“Postnatal depression” or “postpartum depression” is the name given to depression that is experienced after your baby’s birth. It can occur from one month after your baby is born, up to a year from your baby’s day of birth.

“Baby blues” v’s postnatal depression

Postnatal depression is different from the “baby blues”. The baby blues tend to hang around for 2 to 3 days after you’ve had a baby. During this time, you can feel teary and/or moody. However, a supportive partner and family/friends can usually get you through the baby blues. It’s not a condition you experience long-term.

In contrast, if feelings of moodiness, worry, or teariness continue for a month or more, this may be a sign that you’re experiencing postnatal depression.

Postnatal depression v’s depressed feelings

Each person’s experience of postnatal depression is different, so what you feel may be very different to another mother you know.

One key indicator, however, is time.

Many of the symptoms of postnatal depression can be present for any new mum perhaps for a day here or there. But this isn’t considered to constitute depression. Depression exists when these symptoms have lasted for at least two weeks or more and you’ve experienced little or no relief from them.

Symptoms & signs of postnatal depression

The following signs and symptoms are all common in mothers experiencing postnatal depression. Importantly, not all these symptoms have to be present for you to be considered for a diagnosis of postnatal depression.

Read the list below and see if any of these symptoms sound familiar:

  • Feeling overwhelmed – this may include thoughts that becoming a parent is too much for you or that perhaps you shouldn’t have had a baby
  • Not feeling a bond with your baby like you’ve heard other parents talk about – for example, feeling that there’s no “magic” like you expected
  • Feeling guilty for not enjoying being a mum or being “successful” at your new role – this often includes thoughts that maybe your baby would be better off without you
  • Feelings of confusion and worry – these feelings may or may not be about your baby
  • No motivation to get anything done – for instance, a lack of motivation to go out and socialise, do chores, or participate in activities you normally enjoy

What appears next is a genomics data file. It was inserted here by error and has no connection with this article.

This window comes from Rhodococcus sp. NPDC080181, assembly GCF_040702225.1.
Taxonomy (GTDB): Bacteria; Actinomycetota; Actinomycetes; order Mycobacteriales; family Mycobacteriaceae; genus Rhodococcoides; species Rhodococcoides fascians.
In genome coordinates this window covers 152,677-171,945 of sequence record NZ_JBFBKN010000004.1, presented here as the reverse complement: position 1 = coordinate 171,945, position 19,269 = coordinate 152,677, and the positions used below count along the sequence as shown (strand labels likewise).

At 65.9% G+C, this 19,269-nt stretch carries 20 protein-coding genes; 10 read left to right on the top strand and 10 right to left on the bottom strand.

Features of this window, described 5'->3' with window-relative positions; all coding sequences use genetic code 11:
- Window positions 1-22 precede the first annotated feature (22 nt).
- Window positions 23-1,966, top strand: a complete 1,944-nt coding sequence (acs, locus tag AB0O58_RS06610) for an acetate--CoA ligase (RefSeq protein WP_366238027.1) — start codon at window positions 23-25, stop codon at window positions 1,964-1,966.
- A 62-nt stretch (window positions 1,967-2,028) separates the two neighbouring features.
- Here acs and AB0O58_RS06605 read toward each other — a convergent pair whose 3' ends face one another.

• Finding yourself worrying a lot about a whole range of things – this can include worrying about your baby, but may also include worry about other things
  • Feelings of anger or irritation – for example, you may experience feelings of rage that you can’t control
  • Feelings of resentment towards others – this includes feeling of resentment towards your baby, partner or spouse, friends, family, and even people that don’t have a baby
  • Deep sadness
  • Crying uncontrollably – including crying for what may look or feel like no reason
  • Feelings of emptiness or numbness
  • Trouble sleeping or oversleeping – this includes either sleeping a lot or experiencing difficulty falling asleep or staying asleep
  • Change in appetite – either a loss of appetite or an increase in your appetite
  • Trouble concentrating and focusing
  • Feelings of helplessness – such as feeling as though things aren’t going to get any better
  • Feeling like you’re going “crazy” or feeling like something just isn’t right – often when you can’t put your finger on what the “something” is
  • Thoughts about harming yourself or your baby

What should you do about it?

If any number of these symptoms sound familiar to you, it’s important to get help as quickly as you can. There’s no need for you to continue to suffer in this way, as postnatal depression can be treated.

There is hope!

The sooner you reach out for help, the sooner you can work towards recovery.

So, what are you waiting for?

Contact your doctor or call Brisbane Counselling Centre today on (07) 3831 4452 to book an appointment to speak with a psychologist who cares and understands the pain you are experiencing.

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